AGRRA monitoring in Cayman Crown. Photo: HRI


  • TIDE’s application for the co-management of the Sapodilla Cayes Marine Reserve (SCMR), is under revision by the Belize Fisheries Department (BFD).
  • The final draft of the SCMR Management Plan is also under revision.
  • Renovation work at the building administered by the BFD in Hunting Caye, to accommodate researchers and rangers, was finalized.
  • Patrolling of the Cayman Crown reef area was carried out by TIDE and BFD, during the spawning season of December 2021.


Restored building in Hunting Caye, Belize. Photo: TIDE


  • Patrolling in the Cayman Crown area was carried in collaboration with maritime authorities.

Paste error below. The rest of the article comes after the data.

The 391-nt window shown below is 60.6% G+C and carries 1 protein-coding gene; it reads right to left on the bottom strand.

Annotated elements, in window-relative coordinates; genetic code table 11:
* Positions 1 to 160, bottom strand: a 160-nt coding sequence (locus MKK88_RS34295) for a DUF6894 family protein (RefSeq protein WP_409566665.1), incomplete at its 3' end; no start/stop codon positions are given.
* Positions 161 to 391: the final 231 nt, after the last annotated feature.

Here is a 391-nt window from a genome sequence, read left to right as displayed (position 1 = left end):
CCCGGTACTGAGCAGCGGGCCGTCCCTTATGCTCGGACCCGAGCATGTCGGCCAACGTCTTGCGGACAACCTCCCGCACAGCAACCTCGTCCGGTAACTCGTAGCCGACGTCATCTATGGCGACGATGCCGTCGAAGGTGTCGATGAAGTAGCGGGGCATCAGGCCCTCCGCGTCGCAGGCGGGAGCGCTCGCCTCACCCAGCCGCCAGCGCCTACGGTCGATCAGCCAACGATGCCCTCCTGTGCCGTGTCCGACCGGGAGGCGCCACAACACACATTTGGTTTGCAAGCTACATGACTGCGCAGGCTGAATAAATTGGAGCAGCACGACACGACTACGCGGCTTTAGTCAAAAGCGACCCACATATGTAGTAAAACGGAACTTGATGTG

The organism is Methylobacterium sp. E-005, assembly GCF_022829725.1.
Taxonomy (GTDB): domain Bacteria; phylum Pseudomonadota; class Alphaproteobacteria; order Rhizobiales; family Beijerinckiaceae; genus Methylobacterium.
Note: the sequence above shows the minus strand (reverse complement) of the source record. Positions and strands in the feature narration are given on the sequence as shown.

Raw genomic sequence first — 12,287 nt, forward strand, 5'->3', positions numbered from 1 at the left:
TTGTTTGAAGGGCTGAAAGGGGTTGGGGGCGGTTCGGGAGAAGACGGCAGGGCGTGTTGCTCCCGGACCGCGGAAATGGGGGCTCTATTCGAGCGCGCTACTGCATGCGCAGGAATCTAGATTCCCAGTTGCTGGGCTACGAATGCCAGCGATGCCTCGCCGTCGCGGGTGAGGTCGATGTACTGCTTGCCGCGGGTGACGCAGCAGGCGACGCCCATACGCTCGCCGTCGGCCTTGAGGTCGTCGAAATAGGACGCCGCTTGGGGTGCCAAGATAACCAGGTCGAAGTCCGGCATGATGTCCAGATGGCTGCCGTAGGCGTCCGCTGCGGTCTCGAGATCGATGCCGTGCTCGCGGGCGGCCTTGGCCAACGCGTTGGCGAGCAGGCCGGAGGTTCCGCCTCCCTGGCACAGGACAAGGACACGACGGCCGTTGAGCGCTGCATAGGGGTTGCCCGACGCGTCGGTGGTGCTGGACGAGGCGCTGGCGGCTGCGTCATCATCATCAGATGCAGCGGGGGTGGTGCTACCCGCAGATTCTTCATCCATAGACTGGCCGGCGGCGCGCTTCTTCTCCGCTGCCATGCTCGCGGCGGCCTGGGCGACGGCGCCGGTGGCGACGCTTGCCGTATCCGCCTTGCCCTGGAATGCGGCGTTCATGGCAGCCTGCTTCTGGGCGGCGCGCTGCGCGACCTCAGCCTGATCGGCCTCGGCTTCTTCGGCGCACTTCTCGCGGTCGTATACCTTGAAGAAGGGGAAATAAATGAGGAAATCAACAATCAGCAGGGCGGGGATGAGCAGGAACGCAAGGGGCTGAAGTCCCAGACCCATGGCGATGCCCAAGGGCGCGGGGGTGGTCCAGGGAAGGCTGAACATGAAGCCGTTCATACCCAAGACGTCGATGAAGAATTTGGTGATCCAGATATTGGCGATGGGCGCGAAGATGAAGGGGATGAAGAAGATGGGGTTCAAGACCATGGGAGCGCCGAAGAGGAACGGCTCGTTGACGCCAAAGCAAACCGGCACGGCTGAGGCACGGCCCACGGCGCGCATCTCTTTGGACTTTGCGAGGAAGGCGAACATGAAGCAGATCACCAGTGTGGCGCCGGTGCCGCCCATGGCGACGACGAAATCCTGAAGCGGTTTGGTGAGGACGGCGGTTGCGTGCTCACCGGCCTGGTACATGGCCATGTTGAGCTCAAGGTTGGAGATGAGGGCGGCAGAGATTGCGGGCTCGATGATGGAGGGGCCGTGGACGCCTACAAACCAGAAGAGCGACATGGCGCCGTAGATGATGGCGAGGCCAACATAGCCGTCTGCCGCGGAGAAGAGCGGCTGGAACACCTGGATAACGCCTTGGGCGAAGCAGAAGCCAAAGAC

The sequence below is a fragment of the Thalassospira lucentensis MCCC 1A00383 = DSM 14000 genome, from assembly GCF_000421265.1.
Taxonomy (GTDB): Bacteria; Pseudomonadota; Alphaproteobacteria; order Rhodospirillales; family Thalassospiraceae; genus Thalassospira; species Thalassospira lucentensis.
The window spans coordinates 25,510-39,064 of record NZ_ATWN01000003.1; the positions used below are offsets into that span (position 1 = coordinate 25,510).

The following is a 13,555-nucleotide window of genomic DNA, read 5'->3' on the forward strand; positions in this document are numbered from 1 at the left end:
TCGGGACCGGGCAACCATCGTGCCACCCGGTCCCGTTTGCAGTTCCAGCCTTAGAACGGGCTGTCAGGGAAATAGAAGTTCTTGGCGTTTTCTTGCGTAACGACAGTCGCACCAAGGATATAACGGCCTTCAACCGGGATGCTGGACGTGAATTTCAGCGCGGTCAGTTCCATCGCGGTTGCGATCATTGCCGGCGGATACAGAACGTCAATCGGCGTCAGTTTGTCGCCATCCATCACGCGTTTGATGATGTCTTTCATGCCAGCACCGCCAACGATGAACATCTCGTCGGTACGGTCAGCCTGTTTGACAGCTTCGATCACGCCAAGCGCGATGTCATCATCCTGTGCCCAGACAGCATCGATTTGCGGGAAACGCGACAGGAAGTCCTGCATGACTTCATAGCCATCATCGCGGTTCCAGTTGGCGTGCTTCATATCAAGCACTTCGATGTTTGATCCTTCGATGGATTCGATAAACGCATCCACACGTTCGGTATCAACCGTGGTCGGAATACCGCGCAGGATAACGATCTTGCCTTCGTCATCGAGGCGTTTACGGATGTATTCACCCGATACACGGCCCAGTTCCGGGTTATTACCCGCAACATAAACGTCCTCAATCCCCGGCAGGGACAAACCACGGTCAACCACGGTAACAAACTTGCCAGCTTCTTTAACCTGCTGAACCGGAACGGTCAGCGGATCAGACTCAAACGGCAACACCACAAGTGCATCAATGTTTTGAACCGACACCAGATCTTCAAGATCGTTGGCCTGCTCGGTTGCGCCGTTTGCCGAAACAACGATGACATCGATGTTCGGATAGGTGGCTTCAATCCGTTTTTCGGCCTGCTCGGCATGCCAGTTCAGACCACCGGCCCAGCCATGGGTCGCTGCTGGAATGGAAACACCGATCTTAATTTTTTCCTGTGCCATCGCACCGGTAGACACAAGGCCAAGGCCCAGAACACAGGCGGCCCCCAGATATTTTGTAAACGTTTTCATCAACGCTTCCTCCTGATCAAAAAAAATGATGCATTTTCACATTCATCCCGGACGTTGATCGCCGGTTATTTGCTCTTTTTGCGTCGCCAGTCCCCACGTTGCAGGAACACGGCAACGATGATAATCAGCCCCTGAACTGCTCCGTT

• A socioeconomic and fishing survey was carried out in July 2021, in Estero Lagarto, Punta de Manabique and Quetzalito.
  • Three environmental education workshops were conducted in August 2021, in Punta de Manabique Wildlife Refuge, Río Sarstún Multiple Use Area, Río Dulce National Park and the Santo Tomas Close Zone. Forty-eight people participated.
  • A workshop on the management and conservation actions carried out in the Cayman Crown no take zone was held in October, 2021. Fifteen people from CONAP, DIPESCA and the HRI participated.



  • Mexico: an air compressor was purchased to fill dive tanks used by used community divers monitoring FSAs in Punta Allen.
  • Honduras: Acoustic sensors were placed in three sites: Texas, Cordelia and Sandy Bay. Equipment purchase for CORAL: 4 camera structures and 8 clamps for laser sizing device, 1 GoPro camera, 2 diving flags and 1 lowrance transducer.